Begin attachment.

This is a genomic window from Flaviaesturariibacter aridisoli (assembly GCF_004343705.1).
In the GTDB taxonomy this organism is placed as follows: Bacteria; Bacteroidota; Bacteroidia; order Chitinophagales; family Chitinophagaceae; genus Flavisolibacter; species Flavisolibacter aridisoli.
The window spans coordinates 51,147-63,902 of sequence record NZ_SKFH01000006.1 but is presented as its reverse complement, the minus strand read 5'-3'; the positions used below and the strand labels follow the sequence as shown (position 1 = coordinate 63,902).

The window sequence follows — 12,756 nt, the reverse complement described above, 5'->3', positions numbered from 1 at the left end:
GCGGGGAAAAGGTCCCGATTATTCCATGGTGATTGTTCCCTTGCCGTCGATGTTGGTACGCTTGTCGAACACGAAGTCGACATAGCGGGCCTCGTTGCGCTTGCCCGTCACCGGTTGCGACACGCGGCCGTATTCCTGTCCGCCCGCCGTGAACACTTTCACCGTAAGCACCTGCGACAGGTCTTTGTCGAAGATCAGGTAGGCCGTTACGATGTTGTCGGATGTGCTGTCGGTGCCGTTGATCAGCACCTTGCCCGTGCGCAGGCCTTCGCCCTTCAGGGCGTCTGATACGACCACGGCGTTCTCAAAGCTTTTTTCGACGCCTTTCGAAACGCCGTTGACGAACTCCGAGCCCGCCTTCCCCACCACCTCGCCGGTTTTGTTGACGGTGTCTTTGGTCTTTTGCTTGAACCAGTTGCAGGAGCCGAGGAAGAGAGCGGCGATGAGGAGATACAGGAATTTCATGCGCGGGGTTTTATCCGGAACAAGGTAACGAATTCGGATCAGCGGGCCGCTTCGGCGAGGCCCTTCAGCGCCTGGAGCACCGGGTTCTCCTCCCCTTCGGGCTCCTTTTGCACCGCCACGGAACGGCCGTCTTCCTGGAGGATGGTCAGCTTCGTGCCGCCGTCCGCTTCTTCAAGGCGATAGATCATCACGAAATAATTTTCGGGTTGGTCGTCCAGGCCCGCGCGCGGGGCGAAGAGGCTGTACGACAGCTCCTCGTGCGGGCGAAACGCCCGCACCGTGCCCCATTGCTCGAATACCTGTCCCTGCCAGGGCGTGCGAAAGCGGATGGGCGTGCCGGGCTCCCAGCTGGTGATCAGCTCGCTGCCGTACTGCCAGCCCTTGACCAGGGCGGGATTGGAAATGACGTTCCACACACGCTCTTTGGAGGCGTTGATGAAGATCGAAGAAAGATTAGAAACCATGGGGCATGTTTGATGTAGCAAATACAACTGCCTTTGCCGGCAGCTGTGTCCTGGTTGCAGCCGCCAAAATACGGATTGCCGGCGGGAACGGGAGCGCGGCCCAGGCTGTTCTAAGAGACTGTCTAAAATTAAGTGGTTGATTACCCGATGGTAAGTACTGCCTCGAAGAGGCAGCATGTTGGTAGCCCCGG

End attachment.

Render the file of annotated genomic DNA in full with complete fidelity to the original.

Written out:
This is a genomic window from Flaviaesturariibacter aridisoli (assembly GCF_004343705.1).
In the GTDB taxonomy this organism is placed as follows: Bacteria; Bacteroidota; Bacteroidia; order Chitinophagales; family Chitinophagaceae; genus Flavisolibacter; species Flavisolibacter aridisoli.
The window spans coordinates 51,147-63,902 of sequence record NZ_SKFH01000006.1 but is presented as its reverse complement, the minus strand read 5'-3'; the positions used below and the strand labels follow the sequence as shown (position 1 = coordinate 63,902).

The window sequence follows — 12,756 nt, the reverse complement described above, 5'->3', positions numbered from 1 at the left end:
GCGGGGAAAAGGTCCCGATTATTCCATGGTGATTGTTCCCTTGCCGTCGATGTTGGTACGCTTGTCGAACACGAAGTCGACATAGCGGGCCTCGTTGCGCTTGCCCGTCACCGGTTGCGACACGCGGCCGTATTCCTGTCCGCCCGCCGTGAACACTTTCACCGTAAGCACCTGCGACAGGTCTTTGTCGAAGATCAGGTAGGCCGTTACGATGTTGTCGGATGTGCTGTCGGTGCCGTTGATCAGCACCTTGCCCGTGCGCAGGCCTTCGCCCTTCAGGGCGTCTGATACGACCACGGCGTTCTCAAAGCTTTTTTCGACGCCTTTCGAAACGCCGTTGACGAACTCCGAGCCCGCCTTCCCCACCACCTCGCCGGTTTTGTTGACGGTGTCTTTGGTCTTTTGCTTGAACCAGTTGCAGGAGCCGAGGAAGAGAGCGGCGATGAGGAGATACAGGAATTTCATGCGCGGGGTTTTATCCGGAACAAGGTAACGAATTCGGATCAGCGGGCCGCTTCGGCGAGGCCCTTCAGCGCCTGGAGCACCGGGTTCTCCTCCCCTTCGGGCTCCTTTTGCACCGCCACGGAACGGCCGTCTTCCTGGAGGATGGTCAGCTTCGTGCCGCCGTCCGCTTCTTCAAGGCGATAGATCATCACGAAATAATTTTCGGGTTGGTCGTCCAGGCCCGCGCGCGGGGCGAAGAGGCTGTACGACAGCTCCTCGTGCGGGCGAAACGCCCGCACCGTGCCCCATTGCTCGAATACCTGTCCCTGCCAGGGCGTGCGAAAGCGGATGGGCGTGCCGGGCTCCCAGCTGGTGATCAGCTCGCTGCCGTACTGCCAGCCCTTGACCAGGGCGGGATTGGAAATGACGTTCCACACACGCTCTTTGGAGGCGTTGATGAAGATCGAAGAAAGATTAGAAACCATGGGGCATGTTTGATGTAGCAAATACAACTGCCTTTGCCGGCAGCTGTGTCCTGGTTGCAGCCGCCAAAATACGGATTGCCGGCGGGAACGGGAGCGCGGCCCAGGCTGTTCTAAGAGACTGTCTAAAATTAAGTGGTTGATTACCCGATGGTAAGTACTGCCTCGAAGAGGCAGCATGTTGGTAGCCCCGG